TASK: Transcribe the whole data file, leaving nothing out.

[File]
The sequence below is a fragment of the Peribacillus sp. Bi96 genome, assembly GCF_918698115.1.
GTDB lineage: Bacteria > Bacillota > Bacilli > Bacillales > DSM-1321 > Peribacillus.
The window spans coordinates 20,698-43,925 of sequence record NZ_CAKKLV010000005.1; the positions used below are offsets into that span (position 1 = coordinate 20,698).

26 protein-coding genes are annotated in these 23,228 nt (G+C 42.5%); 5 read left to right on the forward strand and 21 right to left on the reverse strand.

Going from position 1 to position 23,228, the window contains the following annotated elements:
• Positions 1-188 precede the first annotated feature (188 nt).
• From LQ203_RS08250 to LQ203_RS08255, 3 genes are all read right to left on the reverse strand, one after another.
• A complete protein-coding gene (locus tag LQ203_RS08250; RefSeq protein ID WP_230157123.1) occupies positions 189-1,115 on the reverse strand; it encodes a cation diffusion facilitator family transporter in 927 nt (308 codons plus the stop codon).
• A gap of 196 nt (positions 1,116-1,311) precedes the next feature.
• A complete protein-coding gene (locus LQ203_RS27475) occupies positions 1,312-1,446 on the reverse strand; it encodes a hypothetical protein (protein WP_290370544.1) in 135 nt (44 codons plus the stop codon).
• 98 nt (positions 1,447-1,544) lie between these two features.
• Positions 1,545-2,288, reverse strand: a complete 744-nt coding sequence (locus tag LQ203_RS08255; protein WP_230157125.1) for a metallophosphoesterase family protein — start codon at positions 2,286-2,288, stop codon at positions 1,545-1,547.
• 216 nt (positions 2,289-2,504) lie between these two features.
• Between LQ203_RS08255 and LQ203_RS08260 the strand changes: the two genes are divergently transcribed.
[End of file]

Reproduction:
The sequence below is a fragment of the Peribacillus sp. Bi96 genome, assembly GCF_918698115.1.
GTDB lineage: Bacteria > Bacillota > Bacilli > Bacillales > DSM-1321 > Peribacillus.
The window spans coordinates 20,698-43,925 of sequence record NZ_CAKKLV010000005.1; the positions used below are offsets into that span (position 1 = coordinate 20,698).

26 protein-coding genes are annotated in these 23,228 nt (G+C 42.5%); 5 read left to right on the forward strand and 21 right to left on the reverse strand.

Going from position 1 to position 23,228, the window contains the following annotated elements:
• Positions 1-188 precede the first annotated feature (188 nt).
• From LQ203_RS08250 to LQ203_RS08255, 3 genes are all read right to left on the reverse strand, one after another.
• A complete protein-coding gene (locus tag LQ203_RS08250; RefSeq protein ID WP_230157123.1) occupies positions 189-1,115 on the reverse strand; it encodes a cation diffusion facilitator family transporter in 927 nt (308 codons plus the stop codon).
• A gap of 196 nt (positions 1,116-1,311) precedes the next feature.
• A complete protein-coding gene (locus LQ203_RS27475) occupies positions 1,312-1,446 on the reverse strand; it encodes a hypothetical protein (protein WP_290370544.1) in 135 nt (44 codons plus the stop codon).
• 98 nt (positions 1,447-1,544) lie between these two features.
• Positions 1,545-2,288, reverse strand: a complete 744-nt coding sequence (locus tag LQ203_RS08255; protein WP_230157125.1) for a metallophosphoesterase family protein — start codon at positions 2,286-2,288, stop codon at positions 1,545-1,547.
• 216 nt (positions 2,289-2,504) lie between these two features.
• Between LQ203_RS08255 and LQ203_RS08260 the strand changes: the two genes are divergently transcribed.